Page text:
Holidays on Britain’s waterways

Britain’s canals and rivers, once busy with industry,  are now used for more leisurely purposes.


For centuries, the wherry reigned supreme on East Anglia's Broads, says Jo Tinsley in Lonely Planet. "Slung low with bricks, sugar beet, coal and timber, these elegant cargo boats ploughed the waterways, until the railways brought their rule to an end." A handful survived, including White Moth, one of the last of the wherry yachts, built in 1915. The 59-foot vessel "would bear me on a slow expedition down the rivers Bure and Ant, from the lively Broads town of Wroxham to Stalham".

At first, progress is slow. "East of Horning, the river softens. Willow and alder line the bank, wrapped in rose hips; warblers dart out of downy reed heads, catching flies over the still, green water I begin to tune into White Moth's musical interludes: the metallic chink as the wind fills her sail, the wing beats of greylag geese overhead, the rustle of wind through the reeds." Evenings are low-key affairs in the boat's warm and woody interior. "There's little else to do but lie back on the deck and stare up at Norfolk's dark skies."

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Caledonian cruising

"Hours into captaining a boat for the first time, I'd notched up some nautical vocab," says Genevieve Fox in The Observer. "Cleat, cast, half-hitch. Loop, line and, er, zigzag. I did a lot of zigzagging as I willed a motor cruiser up, down and perpendicular to the banks of the glorious Caledonian Canal in the Scottish Highlands."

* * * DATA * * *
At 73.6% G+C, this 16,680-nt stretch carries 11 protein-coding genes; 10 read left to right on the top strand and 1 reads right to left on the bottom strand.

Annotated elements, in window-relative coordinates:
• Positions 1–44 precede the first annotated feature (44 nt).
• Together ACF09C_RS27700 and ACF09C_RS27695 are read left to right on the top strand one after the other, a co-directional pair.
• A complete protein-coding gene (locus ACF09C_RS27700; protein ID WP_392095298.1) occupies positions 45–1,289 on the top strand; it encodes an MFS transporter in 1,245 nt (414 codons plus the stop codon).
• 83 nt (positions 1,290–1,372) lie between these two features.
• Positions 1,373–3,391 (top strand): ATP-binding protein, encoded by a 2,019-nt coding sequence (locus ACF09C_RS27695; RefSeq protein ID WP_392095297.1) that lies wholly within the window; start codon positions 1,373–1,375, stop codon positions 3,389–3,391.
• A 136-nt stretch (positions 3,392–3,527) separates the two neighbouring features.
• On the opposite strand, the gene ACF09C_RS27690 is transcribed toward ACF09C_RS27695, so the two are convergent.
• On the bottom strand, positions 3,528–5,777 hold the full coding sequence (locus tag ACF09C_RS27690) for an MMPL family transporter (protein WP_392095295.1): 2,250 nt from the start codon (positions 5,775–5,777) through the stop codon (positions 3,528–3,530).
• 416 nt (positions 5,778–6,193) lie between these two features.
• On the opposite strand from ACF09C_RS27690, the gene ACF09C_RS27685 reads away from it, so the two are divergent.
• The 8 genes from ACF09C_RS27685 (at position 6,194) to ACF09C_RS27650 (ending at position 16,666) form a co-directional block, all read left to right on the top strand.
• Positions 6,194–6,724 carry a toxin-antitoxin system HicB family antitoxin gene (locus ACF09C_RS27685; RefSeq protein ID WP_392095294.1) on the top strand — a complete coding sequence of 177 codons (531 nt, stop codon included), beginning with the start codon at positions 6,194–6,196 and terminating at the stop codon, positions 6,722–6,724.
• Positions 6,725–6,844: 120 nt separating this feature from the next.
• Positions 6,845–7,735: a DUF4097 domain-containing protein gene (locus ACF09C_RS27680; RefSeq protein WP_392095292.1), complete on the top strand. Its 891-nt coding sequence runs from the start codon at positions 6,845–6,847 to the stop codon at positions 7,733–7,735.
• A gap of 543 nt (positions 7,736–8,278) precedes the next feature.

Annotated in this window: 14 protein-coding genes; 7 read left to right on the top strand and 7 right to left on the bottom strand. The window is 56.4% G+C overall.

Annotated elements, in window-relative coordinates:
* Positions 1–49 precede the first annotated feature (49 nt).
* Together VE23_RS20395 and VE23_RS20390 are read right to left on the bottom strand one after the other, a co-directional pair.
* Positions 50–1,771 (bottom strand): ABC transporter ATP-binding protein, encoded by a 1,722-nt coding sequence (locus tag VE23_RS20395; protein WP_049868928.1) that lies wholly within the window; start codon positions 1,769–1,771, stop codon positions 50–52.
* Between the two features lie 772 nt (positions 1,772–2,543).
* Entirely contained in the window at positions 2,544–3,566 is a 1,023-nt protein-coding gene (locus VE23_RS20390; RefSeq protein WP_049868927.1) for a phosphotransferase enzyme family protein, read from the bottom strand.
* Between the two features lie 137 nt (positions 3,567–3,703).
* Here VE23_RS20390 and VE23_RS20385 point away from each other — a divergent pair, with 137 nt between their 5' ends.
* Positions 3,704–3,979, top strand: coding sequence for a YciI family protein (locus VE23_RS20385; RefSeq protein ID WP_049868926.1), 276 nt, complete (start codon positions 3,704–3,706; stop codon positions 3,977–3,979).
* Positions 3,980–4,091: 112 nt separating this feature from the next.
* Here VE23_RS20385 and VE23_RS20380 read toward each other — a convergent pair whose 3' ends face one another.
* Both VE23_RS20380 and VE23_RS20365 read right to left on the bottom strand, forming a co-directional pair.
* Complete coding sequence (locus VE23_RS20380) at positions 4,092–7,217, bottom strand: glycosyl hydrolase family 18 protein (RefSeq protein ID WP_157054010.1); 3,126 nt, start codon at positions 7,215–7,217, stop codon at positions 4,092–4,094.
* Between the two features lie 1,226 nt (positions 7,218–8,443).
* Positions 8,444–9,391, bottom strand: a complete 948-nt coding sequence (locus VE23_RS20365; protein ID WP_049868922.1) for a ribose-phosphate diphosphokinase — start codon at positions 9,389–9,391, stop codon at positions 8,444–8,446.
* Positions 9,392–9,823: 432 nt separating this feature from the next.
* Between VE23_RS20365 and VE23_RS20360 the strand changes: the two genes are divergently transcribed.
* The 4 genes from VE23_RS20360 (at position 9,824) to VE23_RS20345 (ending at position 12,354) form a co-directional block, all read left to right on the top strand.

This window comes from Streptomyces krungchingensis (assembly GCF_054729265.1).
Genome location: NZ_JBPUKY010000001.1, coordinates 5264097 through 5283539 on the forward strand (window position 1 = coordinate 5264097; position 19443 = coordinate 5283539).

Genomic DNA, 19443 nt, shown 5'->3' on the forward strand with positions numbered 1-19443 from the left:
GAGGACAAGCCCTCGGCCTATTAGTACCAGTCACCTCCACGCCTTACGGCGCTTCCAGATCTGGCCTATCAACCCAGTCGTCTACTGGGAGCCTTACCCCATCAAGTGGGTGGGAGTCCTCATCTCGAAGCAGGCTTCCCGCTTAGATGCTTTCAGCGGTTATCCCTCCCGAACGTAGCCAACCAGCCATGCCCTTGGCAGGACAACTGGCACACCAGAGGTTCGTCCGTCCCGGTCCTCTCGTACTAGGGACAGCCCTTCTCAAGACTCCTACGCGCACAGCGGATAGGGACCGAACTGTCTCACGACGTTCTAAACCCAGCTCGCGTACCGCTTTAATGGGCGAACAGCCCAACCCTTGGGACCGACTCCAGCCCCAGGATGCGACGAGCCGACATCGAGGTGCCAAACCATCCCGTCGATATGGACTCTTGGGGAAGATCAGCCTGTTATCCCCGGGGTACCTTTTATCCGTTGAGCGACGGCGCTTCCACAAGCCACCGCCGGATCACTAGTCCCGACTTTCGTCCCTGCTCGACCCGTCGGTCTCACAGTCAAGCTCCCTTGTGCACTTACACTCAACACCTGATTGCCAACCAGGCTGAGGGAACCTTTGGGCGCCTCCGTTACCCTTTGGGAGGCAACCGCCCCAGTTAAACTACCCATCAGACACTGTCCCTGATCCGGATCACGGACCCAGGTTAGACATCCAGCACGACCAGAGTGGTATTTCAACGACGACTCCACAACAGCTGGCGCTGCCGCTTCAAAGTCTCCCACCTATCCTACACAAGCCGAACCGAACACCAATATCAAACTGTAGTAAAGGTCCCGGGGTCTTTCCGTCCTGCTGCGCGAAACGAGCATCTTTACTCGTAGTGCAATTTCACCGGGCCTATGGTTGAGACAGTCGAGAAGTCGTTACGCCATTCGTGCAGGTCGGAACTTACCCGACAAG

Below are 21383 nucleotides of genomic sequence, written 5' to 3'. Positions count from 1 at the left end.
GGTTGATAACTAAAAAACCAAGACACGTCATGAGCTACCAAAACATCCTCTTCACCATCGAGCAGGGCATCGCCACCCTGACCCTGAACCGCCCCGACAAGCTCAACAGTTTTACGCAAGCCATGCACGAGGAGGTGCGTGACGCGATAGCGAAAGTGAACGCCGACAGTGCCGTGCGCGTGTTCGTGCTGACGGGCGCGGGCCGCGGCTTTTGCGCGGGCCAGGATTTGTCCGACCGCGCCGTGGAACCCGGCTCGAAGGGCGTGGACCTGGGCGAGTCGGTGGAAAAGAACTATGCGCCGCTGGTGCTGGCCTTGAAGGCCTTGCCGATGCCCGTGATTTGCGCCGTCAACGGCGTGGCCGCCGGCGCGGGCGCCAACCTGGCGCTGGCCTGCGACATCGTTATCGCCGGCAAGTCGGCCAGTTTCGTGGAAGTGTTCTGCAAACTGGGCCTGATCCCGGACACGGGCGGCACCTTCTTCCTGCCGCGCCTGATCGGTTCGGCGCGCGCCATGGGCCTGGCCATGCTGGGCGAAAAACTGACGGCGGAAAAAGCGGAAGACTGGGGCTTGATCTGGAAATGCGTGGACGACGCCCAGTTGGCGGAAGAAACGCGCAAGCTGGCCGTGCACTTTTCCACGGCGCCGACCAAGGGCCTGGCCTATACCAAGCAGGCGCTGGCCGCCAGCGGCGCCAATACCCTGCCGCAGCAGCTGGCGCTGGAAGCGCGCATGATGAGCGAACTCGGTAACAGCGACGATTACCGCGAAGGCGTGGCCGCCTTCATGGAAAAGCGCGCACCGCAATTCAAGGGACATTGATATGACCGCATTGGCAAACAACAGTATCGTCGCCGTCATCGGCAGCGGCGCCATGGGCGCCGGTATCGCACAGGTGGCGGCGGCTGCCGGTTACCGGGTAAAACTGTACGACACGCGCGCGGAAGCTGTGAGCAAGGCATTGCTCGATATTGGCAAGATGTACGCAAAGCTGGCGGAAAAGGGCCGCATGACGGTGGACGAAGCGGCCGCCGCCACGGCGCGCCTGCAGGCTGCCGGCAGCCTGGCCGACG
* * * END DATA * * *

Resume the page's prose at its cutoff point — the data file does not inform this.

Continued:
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Motor cruising is easy when you know the ropes. Aboard the Elegance, a 43ft, three-stateroom, three-head beauty, with two dining tables, a microwave and "a mind of her own", "we zigzagged into Loch Lochy slowly getting the hang of the steering, Munros either side of us and Ben Nevis in the distance". If we'd kept going south, we'd have reached Banavie, site of Neptune's Staircase, the UK's longest staircase lock. But our goal was Fort Augustus, the last staircase before Loch Ness. Later, "we toasted our sea legs and drank to having had more laughs than we could remember in a long time".

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A charming Yorkshire canal

When the Pocklington Canal opened 200 years ago, this rural waterway was busy with Yorkshire keels being hauled by horses, bringing cargoes of coal, lime and manure, says Paul Miles in The Daily Telegraph. Today, its users are of a very different nature, consisting of a handful of narrowboats, walkers, birders and kayakers, along with dragonflies and otters, who call the canal home. Pocklington itself is charming: the eight-mile Pilgrimage of Grace walk takes you up from the edge of town into the Yorkshire Wolds for views, on a fine day, across to the sparkling Humber.

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